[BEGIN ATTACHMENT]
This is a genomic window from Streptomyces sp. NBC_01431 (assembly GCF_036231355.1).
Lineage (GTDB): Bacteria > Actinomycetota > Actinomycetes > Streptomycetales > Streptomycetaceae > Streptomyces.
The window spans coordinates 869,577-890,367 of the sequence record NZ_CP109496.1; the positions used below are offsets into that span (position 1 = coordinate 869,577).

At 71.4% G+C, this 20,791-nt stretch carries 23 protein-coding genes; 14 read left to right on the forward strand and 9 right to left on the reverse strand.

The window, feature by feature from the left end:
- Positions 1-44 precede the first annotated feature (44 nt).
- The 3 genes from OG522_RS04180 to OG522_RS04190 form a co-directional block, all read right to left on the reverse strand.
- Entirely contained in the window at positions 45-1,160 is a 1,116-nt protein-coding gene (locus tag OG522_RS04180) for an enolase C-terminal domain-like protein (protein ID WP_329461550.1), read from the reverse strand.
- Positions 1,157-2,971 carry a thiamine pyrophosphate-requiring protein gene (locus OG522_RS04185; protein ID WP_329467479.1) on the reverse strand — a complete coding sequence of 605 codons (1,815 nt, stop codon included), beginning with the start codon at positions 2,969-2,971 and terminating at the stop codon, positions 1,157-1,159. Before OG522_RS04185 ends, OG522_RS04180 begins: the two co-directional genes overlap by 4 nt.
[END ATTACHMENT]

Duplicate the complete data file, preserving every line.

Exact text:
This is a genomic window from Streptomyces sp. NBC_01431 (assembly GCF_036231355.1).
Lineage (GTDB): Bacteria > Actinomycetota > Actinomycetes > Streptomycetales > Streptomycetaceae > Streptomyces.
The window spans coordinates 869,577-890,367 of the sequence record NZ_CP109496.1; the positions used below are offsets into that span (position 1 = coordinate 869,577).

At 71.4% G+C, this 20,791-nt stretch carries 23 protein-coding genes; 14 read left to right on the forward strand and 9 right to left on the reverse strand.

The window, feature by feature from the left end:
- Positions 1-44 precede the first annotated feature (44 nt).
- The 3 genes from OG522_RS04180 to OG522_RS04190 form a co-directional block, all read right to left on the reverse strand.
- Entirely contained in the window at positions 45-1,160 is a 1,116-nt protein-coding gene (locus tag OG522_RS04180) for an enolase C-terminal domain-like protein (protein ID WP_329461550.1), read from the reverse strand.
- Positions 1,157-2,971 carry a thiamine pyrophosphate-requiring protein gene (locus OG522_RS04185; protein ID WP_329467479.1) on the reverse strand — a complete coding sequence of 605 codons (1,815 nt, stop codon included), beginning with the start codon at positions 2,969-2,971 and terminating at the stop codon, positions 1,157-1,159. Before OG522_RS04185 ends, OG522_RS04180 begins: the two co-directional genes overlap by 4 nt.